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August 2022

For the Friends and Patients of:




“An ounce of prevention
is worth a pound of cure.”
~ Benjamin Franklin

Low Back Pain

Low Back Pain:

Chiropractic Care for the Aging Back

Functional loss is a term used to describe the inability to carry out necessary activities of daily living such as bathing, getting dressed, getting out of bed, standing up, walking, using the bathroom, and eating. According to experts, spinal pain is a leading cause of functional loss, especially among older adults, often due to age-associated wear and tear that affects the various tissues in the lower back.

One particular condition, lumbar spinal stenosis (LSS), is characterized by a narrowing of the holes that the spinal cord passes through, as well as the nerves that branch off from the spinal cord and travel to the head, arms, trunk, and legs. The terms “central” and “lateral” stenosis apply to the spinal cord space and the nerve root spaces, respectively. It’s important to note that the blood vessels that travel with these nervous system tissues, the neurovascular structures, can also become compressed. One study, which analyzed data from the Framingham Study cohort, found that nearly half (47.2%) of adults in their 60s have some degree of LSS.

In addition to symptoms associated with LLS like low back pain and stiffness, patients may also experience poor standing and walking tolerance, which is referred to as neurogenic claudication (NC). When NC is present, patients will also report that one or both legs feel heavy, tired, achy, crampy, numb, and/or weak. They may also experience impaired balance, which can be a real problem because falls can significantly affect a senior’s long-term health and ability to remain independent.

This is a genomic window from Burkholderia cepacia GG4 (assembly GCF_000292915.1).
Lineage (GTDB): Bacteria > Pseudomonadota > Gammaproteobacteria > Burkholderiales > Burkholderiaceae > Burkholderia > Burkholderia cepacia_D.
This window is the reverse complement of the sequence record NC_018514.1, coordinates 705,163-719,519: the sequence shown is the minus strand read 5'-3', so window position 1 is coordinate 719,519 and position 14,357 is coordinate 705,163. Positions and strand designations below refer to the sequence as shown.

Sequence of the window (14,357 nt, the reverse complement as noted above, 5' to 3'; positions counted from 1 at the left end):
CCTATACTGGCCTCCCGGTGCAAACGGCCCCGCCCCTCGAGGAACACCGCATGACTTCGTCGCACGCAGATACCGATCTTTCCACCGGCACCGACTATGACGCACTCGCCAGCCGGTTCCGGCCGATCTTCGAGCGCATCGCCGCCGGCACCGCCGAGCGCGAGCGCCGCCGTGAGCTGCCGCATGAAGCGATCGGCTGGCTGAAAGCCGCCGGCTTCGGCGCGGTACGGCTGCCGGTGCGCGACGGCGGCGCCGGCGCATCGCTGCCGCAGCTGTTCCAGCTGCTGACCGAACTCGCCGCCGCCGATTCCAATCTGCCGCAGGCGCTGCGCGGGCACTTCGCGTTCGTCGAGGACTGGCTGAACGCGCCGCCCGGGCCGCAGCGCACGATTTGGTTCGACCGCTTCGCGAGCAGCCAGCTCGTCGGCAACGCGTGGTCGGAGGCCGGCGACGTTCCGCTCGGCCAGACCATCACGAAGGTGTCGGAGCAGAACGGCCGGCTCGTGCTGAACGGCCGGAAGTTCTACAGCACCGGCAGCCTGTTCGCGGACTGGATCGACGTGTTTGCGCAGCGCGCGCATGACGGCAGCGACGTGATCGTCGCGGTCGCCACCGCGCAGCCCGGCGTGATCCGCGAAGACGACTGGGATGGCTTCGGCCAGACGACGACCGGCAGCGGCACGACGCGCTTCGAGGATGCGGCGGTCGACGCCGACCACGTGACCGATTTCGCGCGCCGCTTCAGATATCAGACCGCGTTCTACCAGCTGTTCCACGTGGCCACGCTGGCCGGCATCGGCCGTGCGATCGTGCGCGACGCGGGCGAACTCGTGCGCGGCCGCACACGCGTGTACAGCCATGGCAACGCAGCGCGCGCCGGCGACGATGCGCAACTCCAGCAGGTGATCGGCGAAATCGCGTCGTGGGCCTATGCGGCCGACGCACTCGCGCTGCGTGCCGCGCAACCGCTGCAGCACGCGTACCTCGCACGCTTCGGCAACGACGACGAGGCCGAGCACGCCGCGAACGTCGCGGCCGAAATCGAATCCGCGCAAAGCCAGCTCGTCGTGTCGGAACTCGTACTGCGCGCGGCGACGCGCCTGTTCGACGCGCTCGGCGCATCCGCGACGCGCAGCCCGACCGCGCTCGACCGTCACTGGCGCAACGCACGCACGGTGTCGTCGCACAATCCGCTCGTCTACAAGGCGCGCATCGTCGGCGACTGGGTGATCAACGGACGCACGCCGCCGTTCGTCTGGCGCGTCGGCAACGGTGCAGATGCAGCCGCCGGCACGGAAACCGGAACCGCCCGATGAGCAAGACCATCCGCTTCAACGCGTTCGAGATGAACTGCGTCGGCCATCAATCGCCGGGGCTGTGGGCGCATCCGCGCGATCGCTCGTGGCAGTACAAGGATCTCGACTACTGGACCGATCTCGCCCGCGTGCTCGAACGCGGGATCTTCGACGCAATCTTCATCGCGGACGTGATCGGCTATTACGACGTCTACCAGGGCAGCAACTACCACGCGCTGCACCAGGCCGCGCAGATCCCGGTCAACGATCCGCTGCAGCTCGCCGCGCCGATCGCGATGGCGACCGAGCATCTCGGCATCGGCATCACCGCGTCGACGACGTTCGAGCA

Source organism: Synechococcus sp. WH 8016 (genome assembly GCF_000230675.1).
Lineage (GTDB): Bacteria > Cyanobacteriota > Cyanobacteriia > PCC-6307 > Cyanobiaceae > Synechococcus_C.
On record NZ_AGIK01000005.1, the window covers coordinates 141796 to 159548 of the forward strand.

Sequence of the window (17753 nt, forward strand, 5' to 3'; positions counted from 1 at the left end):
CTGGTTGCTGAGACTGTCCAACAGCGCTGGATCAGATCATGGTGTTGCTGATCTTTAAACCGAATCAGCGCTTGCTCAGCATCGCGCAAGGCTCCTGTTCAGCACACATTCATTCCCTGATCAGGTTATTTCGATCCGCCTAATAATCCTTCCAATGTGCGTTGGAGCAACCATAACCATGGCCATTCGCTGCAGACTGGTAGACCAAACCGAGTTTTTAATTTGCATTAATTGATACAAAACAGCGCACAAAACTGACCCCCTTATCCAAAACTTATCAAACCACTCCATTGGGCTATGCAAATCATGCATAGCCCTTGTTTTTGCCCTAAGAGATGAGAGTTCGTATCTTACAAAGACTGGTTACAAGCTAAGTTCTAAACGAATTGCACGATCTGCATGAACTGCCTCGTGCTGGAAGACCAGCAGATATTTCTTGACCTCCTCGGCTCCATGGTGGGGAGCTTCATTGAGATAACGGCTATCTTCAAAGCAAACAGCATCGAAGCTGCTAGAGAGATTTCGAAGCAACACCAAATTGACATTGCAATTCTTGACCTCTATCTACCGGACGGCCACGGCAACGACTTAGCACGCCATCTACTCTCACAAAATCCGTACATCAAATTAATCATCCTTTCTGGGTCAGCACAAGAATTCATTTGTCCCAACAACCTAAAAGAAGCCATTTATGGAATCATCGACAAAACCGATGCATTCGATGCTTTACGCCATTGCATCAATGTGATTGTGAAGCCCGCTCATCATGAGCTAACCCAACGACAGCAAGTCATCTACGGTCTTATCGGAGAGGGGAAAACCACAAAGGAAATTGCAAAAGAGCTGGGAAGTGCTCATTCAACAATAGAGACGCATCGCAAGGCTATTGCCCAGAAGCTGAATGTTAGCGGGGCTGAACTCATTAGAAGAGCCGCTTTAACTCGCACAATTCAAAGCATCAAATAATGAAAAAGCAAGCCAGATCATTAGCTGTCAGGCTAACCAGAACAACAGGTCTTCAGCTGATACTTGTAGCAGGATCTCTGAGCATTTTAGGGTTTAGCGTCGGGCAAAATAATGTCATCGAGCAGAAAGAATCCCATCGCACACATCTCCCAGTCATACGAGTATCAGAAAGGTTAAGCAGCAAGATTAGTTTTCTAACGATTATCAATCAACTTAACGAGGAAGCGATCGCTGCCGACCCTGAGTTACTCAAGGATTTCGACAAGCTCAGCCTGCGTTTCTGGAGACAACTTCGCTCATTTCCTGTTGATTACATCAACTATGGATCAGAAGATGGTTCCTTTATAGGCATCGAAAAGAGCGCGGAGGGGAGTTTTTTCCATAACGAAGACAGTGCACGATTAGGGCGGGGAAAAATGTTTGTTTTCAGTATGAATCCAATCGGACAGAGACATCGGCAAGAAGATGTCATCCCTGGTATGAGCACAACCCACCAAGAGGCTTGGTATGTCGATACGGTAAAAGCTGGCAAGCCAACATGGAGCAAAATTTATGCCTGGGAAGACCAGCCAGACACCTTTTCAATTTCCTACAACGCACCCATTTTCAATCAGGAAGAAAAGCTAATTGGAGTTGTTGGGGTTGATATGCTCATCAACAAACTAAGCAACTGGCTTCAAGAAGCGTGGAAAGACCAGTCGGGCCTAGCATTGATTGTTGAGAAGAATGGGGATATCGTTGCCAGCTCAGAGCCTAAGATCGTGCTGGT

The good news is that the majority of these patients do quite well with non-surgical care such as chiropractic treatment. A 2022 systematic review and meta-analysis LLS with NC reported that the current research supports an initial multi-modal, non-pharmacological treatment approach that includes patient education, rehabilitative exercises, and manual therapies—all of which can be provided by a doctor of chiropractic.
 

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